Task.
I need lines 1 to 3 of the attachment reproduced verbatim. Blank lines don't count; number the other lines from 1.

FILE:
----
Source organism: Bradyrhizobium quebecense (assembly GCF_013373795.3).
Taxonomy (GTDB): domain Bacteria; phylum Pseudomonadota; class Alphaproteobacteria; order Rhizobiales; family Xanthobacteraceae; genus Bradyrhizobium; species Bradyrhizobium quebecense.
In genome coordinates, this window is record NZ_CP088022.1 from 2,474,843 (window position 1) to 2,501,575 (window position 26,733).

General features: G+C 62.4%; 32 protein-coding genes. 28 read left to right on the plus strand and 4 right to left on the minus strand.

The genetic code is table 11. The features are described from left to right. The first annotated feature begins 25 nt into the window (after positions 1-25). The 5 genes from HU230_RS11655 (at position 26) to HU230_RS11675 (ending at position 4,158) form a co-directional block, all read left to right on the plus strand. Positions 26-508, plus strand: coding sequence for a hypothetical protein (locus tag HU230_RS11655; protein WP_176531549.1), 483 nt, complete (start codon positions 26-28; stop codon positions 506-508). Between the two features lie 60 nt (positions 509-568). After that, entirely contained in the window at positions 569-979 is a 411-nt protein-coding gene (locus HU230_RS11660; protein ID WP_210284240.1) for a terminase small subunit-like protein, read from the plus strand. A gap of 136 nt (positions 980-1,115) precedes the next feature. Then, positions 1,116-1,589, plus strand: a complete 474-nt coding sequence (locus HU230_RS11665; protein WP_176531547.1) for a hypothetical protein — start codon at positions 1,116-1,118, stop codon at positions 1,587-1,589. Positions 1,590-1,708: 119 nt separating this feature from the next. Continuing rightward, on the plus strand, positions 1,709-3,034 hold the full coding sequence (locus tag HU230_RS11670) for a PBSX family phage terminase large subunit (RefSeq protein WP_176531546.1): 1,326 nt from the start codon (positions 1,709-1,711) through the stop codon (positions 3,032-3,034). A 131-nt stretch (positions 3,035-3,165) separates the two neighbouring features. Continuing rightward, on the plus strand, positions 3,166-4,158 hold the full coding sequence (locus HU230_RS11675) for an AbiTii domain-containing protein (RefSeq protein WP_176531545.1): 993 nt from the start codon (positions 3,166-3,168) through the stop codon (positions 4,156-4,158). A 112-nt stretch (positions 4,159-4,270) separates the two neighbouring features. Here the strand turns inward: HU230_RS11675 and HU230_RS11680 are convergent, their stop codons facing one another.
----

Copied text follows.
Source organism: Bradyrhizobium quebecense (assembly GCF_013373795.3).
Taxonomy (GTDB): domain Bacteria; phylum Pseudomonadota; class Alphaproteobacteria; order Rhizobiales; family Xanthobacteraceae; genus Bradyrhizobium; species Bradyrhizobium quebecense.
In genome coordinates, this window is record NZ_CP088022.1 from 2,474,843 (window position 1) to 2,501,575 (window position 26,733).